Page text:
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How TAKT is building a values based community across markets

Written by Max Riis Christensen


TAKT is an online furniture shop rethinking the way to design, build and sell furniture for the mutual benefit of people and the planet.

Founded in the furniture design capital of Europe, TAKT is an exclusive e-commerce Danish brand with pan-European reach and global dreams.

52% of its turnover comes from abroad and the company sells to 21 international markets with Germany, The Netherlands and Switzerland its primary markets outside Denmark. Starting out as direct to consumer, today its business is 60-40 selling to business (through architects) versus direct to consumer.

In the latest story in our Succeed Abroad series, Jens Jermiin, CMO and co-founder of TAKT shares his learnings on market expansion tactics, localisation and values-based versus geographical customer segmentation across markets with our learning community.

“We actually feel that the target audience we speak to is not so much geographically segmented but more value-based. And that's who we're trying to build a community around,” - Jens Jermiin, CMO and Co-founder at TAKT. 


Localisation: Values-based versus geographical segmentation

Like any retailer expanding internationally the question of when, how and indeed whether to localise its webshop for local customers is a big one. 

Received wisdom around launching in tough markets, like Germany, demands hyper localisation and catering to the needs of the more conservative shopping population. Jens and his team are challenging this assumption.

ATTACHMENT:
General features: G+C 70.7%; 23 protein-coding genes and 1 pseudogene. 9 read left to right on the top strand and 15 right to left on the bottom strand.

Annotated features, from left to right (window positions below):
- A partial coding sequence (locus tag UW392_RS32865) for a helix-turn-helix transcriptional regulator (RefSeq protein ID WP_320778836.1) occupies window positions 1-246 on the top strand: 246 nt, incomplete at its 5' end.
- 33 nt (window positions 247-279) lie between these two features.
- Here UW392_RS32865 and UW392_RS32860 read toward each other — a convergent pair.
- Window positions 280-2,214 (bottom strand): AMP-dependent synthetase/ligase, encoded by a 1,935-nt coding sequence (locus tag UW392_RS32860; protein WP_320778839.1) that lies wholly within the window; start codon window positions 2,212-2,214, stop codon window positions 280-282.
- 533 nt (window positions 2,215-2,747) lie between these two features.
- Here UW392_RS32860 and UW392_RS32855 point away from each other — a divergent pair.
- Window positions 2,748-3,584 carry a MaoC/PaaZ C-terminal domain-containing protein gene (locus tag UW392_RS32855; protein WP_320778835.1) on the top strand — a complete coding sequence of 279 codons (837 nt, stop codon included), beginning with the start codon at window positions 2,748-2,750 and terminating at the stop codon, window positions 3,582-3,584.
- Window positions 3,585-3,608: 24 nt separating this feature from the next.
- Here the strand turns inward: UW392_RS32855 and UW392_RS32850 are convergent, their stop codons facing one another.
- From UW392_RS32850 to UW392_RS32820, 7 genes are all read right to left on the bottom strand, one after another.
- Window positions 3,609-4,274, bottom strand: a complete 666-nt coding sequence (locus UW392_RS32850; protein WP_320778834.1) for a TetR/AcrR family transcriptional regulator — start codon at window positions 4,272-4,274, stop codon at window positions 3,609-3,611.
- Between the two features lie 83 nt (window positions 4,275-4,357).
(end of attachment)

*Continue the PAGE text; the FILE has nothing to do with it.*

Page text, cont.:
He says as a small company their goal is to be 'simple and delightful' and they think a lot about how to modernise and scale the business. 

Should they have a German web platform? Should they conduct communication in German? While they know that Germans are more inclined to buy something they feel closer to and therefore language variation is important, they think of themselves as a value-based brand, speaking across borders. 

“We speak to a modern lifestyle, sustainability, quality-conscious, price-conscious consumers who are digitally accessible, culturally aware, and active,” he says. 

They feel that the target audience the brand speaks to is not so much geographically segmented as value-based. 

“We have like-minded people in Berlin, Hamburg, London, Paris, Copenhagen, Aarhus, and other places. And that's who we're trying to build a community around.”

Right now, they are opting for a one-size-fits-all approach, he says. 

“That means the communication we send out is value-based. In other words, we ask algorithms to find people interested in what we want to talk about across the market we're acquiring in,” says Jens. 


Localisation: Calculating the ROI on adapting to local languages

TAKT has proved that it can reach target customers in new markets based on its English language site and targeting customers based on values.

The question is not whether the company could sell more in local language but how much more and whether it is therefore worth investing in. Or rather, at what point? 

“That's the big question. What kind of business case should we set up? And how do we assess the value, both in terms of investment and, most importantly, resource management of establishing different language platforms and driving acquisition in different languages?” he asks.